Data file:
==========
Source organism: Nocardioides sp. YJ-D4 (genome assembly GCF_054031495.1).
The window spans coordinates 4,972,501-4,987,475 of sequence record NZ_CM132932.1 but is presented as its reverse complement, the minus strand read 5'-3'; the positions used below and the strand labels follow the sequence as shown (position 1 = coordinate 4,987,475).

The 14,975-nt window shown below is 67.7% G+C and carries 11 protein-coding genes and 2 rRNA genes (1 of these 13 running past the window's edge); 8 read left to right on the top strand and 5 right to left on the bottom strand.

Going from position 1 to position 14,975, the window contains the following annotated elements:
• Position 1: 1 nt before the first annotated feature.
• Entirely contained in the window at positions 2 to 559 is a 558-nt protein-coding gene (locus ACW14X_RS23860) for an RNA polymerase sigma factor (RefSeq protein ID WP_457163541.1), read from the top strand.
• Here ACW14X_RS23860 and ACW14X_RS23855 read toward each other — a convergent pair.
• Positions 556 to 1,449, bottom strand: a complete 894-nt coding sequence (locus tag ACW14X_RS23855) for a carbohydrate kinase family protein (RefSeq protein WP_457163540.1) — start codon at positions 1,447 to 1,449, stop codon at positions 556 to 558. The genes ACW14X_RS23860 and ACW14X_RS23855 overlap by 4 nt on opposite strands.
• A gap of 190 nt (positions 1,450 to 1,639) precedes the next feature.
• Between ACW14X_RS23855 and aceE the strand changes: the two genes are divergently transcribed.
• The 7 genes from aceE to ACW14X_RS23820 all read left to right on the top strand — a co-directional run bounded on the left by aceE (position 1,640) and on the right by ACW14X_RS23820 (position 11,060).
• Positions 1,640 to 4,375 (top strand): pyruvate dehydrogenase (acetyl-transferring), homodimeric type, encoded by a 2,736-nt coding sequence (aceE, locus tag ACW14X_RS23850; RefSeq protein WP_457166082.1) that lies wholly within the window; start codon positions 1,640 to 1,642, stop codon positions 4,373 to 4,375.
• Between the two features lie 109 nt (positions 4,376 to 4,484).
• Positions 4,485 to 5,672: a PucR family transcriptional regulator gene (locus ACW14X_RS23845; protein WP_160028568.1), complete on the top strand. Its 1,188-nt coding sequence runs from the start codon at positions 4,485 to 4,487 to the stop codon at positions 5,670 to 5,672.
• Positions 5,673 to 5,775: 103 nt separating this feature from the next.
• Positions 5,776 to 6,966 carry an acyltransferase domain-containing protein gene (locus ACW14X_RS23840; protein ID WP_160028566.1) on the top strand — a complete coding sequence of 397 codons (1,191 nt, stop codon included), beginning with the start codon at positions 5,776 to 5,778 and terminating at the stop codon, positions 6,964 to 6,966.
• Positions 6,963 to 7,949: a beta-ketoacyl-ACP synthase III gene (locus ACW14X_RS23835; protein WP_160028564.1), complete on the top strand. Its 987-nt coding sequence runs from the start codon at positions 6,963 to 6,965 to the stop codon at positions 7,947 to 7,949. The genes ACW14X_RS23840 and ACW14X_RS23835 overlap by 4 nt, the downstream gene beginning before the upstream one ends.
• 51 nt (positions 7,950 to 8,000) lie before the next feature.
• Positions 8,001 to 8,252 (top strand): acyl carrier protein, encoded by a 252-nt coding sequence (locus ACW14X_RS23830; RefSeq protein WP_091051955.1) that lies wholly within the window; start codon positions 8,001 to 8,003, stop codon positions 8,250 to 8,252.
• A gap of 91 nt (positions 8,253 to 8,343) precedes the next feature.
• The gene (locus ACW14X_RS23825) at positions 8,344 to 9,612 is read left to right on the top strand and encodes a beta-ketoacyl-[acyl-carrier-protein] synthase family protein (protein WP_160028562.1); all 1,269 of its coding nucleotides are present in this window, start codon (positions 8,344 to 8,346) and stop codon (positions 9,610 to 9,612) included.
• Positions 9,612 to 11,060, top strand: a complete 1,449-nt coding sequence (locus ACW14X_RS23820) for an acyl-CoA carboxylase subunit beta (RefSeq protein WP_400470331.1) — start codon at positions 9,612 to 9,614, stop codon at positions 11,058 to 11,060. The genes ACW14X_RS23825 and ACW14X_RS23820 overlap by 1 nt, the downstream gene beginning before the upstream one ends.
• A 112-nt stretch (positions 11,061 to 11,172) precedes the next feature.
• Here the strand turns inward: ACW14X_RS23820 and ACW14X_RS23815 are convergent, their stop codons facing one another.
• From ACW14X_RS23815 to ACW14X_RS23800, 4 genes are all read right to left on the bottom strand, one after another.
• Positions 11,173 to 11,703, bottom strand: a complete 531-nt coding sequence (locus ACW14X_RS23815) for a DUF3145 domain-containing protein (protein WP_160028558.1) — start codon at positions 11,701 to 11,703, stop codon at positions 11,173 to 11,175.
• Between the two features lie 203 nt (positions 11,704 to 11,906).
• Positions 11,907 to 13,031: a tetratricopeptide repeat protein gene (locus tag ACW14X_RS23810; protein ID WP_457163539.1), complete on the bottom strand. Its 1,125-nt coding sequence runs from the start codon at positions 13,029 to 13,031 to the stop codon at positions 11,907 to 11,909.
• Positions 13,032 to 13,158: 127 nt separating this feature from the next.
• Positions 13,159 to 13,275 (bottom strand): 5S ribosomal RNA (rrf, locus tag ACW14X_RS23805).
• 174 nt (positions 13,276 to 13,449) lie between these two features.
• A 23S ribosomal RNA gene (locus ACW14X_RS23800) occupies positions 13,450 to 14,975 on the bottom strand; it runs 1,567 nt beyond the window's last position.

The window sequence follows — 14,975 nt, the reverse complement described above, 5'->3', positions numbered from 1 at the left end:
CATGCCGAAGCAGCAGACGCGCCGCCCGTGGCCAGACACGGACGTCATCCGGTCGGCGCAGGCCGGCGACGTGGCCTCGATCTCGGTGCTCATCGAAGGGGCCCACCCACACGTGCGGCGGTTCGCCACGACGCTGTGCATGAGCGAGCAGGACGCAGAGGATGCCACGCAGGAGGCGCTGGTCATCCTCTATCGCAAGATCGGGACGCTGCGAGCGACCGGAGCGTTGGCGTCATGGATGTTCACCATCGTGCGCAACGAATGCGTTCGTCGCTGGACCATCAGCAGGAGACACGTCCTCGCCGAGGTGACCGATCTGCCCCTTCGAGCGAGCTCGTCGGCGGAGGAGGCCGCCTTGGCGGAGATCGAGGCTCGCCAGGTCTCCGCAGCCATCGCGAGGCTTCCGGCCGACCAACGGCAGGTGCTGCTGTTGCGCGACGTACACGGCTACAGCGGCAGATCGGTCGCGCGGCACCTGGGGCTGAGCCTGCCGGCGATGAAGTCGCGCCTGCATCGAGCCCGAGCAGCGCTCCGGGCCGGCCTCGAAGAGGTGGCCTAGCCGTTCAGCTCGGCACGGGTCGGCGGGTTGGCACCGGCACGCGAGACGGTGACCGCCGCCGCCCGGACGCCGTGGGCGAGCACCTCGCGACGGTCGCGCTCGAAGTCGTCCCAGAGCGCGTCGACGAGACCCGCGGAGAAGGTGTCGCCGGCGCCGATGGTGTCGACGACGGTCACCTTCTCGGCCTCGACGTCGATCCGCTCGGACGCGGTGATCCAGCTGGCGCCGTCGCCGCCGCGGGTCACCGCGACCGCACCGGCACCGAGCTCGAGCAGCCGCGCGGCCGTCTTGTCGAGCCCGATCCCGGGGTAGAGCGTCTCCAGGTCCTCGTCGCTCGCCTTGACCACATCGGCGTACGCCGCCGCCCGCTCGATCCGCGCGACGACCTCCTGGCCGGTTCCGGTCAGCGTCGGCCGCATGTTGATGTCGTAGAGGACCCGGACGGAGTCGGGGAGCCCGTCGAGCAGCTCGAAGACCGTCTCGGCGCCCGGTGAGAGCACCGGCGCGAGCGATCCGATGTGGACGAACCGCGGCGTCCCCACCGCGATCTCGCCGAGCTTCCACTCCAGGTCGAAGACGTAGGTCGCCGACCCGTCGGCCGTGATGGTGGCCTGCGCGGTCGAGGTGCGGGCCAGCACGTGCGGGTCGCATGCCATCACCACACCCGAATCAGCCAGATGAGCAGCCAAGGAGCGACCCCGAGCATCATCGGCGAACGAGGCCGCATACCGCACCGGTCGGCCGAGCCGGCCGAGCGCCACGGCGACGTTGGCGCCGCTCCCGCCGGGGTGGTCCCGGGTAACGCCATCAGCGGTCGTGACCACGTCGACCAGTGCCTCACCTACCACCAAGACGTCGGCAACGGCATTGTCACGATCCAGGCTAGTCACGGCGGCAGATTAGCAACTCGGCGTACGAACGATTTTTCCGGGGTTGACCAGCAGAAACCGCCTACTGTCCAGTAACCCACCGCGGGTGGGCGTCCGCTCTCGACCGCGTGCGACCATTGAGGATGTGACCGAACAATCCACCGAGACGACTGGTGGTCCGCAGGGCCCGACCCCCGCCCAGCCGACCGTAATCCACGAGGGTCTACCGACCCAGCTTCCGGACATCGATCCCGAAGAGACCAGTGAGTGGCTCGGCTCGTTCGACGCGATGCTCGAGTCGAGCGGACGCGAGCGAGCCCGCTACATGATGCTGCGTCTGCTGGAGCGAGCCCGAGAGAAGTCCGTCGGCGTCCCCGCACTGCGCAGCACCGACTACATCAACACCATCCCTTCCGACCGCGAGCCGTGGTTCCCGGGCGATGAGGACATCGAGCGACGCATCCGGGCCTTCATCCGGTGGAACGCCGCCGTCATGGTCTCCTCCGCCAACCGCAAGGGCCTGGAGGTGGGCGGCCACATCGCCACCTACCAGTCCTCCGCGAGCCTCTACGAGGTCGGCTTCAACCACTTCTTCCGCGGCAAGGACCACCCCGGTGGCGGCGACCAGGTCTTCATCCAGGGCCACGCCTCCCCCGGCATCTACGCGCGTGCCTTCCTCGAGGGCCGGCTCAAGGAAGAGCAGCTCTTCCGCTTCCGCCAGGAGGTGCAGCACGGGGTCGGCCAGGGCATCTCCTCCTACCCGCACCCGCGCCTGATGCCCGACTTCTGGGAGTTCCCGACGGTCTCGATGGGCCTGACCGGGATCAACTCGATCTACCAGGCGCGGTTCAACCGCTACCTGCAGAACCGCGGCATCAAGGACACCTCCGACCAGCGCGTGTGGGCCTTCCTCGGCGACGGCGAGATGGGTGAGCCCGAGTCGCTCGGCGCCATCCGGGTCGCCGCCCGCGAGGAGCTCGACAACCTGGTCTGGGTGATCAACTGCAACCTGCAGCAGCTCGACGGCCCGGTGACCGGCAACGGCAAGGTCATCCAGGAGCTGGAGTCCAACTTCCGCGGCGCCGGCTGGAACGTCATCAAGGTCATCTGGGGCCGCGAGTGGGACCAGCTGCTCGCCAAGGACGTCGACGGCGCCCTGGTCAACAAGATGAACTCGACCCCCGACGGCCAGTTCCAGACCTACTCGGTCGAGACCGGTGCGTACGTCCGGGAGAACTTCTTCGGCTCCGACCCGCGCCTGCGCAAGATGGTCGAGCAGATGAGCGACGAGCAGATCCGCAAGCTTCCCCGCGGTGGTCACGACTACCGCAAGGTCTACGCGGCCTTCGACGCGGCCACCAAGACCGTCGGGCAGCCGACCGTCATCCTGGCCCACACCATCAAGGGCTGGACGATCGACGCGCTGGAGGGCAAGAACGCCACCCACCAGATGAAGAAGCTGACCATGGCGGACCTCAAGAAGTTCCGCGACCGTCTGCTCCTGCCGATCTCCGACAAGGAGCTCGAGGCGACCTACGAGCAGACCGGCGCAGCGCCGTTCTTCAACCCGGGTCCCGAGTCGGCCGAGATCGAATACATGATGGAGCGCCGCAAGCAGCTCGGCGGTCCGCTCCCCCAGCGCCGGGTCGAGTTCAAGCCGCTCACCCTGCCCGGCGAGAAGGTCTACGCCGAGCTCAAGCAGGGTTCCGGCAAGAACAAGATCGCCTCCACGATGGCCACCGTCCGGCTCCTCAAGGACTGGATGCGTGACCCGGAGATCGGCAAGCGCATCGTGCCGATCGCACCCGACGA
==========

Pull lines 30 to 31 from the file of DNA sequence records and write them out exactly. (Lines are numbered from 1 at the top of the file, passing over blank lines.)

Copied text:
• Positions 13,159 to 13,275 (bottom strand): 5S ribosomal RNA (rrf, locus tag ACW14X_RS23805).
• 174 nt (positions 13,276 to 13,449) lie between these two features.